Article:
Pol­lu­tion or How the ‘Take-make-dis­pose’ eco­nomic Model Does Kill

Trillions - - In this Issue - By Ba­her Ka­mal

The pre­vail­ing “Take-make-dis­pose” lin­ear eco­nomic model con­sist­ing of vo­ra­cious de­ple­tion of nat­u­ral re­sources in both pro­duc­tion and con­sump­tion pat­terns has proved to be one of the world’s main killers due to the huge pol­lu­tion it causes for air, land and soil, ma­rine and fresh­wa­ter.

Just to have an idea, the UN World Health Or­ga­ni­za­tion (WHO) es­ti­mates that nearly a quar­ter of all deaths world­wide, amount­ing to 12.6 mil­lion peo­ple in 2012, are due to pol­lu­tion, with at least 8.2 mil­lion at­trib­ut­able to non-com­mu­ni­ca­ble en­vi­ron­men­tal causes, and more than three quar­ters oc­cur­ring in just three re­gions.

As in most other pol­lu­tion-re­lated im­pacts, low- and mid­dle-in­come coun­tries –those who are among the least in­dus­tri­alised na­tions on Earth– bear the brunt of pol­lu­tion-re­lated ill­nesses, with a dis­pro­por­tion­ate im­pact on chil­dren.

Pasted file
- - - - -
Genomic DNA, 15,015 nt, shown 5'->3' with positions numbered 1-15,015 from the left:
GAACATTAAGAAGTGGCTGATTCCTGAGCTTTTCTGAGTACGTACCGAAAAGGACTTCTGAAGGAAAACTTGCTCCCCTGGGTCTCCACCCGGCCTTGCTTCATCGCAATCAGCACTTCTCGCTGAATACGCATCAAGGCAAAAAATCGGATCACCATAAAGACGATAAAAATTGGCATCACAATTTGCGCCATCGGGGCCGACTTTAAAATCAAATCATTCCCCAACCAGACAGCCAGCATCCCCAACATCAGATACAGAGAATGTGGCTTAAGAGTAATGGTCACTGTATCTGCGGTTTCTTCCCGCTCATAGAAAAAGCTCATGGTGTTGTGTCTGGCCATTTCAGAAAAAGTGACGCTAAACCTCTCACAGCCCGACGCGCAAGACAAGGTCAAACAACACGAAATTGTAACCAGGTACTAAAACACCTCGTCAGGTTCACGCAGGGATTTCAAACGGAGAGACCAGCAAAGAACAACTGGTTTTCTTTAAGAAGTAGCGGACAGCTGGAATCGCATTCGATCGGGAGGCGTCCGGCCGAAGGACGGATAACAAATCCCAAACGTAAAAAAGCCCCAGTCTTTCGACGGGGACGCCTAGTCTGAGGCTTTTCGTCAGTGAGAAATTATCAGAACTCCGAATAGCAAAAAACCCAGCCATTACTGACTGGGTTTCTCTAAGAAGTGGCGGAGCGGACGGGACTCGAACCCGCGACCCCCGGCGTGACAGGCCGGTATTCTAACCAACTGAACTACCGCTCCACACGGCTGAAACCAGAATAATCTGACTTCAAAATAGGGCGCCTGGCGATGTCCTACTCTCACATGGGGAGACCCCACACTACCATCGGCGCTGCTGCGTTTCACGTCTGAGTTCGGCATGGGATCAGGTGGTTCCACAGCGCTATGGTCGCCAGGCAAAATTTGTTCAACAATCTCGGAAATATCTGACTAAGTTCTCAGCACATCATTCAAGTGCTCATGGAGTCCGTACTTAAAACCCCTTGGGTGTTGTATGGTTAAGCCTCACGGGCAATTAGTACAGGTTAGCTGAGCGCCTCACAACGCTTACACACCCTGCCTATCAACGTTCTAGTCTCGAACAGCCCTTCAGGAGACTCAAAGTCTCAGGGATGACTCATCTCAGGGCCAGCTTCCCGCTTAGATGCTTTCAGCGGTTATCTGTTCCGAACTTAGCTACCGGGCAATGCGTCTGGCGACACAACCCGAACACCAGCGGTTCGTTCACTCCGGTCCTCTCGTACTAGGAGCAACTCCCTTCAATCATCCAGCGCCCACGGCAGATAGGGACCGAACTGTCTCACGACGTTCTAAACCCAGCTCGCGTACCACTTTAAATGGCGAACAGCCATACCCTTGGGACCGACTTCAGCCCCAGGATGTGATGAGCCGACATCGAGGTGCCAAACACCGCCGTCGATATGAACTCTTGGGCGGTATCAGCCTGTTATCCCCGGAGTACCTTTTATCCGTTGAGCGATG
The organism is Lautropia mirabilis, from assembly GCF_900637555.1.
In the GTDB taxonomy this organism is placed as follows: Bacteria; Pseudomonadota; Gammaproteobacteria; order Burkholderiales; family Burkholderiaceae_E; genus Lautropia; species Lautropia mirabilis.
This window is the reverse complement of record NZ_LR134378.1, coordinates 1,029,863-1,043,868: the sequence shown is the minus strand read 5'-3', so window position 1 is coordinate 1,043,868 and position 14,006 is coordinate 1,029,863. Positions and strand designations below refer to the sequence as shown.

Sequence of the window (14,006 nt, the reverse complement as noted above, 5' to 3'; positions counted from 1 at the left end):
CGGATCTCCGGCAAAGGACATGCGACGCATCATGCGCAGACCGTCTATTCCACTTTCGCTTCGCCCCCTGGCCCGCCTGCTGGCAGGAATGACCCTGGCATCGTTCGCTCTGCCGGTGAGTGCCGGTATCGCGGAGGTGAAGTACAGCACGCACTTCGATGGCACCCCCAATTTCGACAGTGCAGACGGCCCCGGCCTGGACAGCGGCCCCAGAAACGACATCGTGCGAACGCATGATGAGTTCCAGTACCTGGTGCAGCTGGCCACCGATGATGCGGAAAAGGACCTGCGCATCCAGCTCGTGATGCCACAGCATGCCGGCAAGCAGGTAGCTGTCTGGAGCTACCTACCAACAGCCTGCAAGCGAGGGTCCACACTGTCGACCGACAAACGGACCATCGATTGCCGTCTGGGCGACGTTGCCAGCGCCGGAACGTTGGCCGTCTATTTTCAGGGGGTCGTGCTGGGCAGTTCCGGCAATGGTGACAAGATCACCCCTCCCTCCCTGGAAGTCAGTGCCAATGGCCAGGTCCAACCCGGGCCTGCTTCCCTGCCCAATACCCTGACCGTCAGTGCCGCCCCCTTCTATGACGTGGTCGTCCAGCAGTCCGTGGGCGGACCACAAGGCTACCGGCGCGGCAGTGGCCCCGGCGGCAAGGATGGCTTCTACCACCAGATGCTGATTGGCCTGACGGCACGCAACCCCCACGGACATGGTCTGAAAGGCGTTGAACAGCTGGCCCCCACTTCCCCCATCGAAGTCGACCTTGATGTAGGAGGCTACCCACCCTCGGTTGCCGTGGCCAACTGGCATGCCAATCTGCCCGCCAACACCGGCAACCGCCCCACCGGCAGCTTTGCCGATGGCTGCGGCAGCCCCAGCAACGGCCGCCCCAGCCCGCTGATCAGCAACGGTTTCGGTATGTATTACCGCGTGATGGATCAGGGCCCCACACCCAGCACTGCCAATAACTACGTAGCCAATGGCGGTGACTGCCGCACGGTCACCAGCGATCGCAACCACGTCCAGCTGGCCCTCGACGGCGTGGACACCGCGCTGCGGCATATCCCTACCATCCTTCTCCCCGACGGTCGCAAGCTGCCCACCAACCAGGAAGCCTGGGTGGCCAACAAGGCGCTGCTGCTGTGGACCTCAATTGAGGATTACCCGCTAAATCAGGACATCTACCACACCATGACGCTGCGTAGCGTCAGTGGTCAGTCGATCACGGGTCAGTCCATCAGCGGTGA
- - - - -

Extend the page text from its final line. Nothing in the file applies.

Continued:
The lat­est global and re­gional en­vi­ron­men­tal as­sess­ments give an in­di­ca­tion of the mag­ni­tude of cur­rent threats: air pol­lu­tion; land and soil pol­lu­tion; fresh­wa­ter pol­lu­tion, and ma­rine and coastal pol­lu­tion. All this in ad­di­tion to cross­cut­ting causes such as chem­i­cals and waste, reports the UN En­vi­ron­ment Pro­gramme (UNEP).

As if the death of mil­lions of hu­mans ev­ery year due to hu­man-made pol­lu­tion were not enough, it also im­pacts the global econ­omy. The UN es­ti­mates that out­door air pol­lu­tion costs about 3 tril­lion dol­lars, while the cost of in­door pol­lu­tion reaches 2 tril­lion dol­lars a year.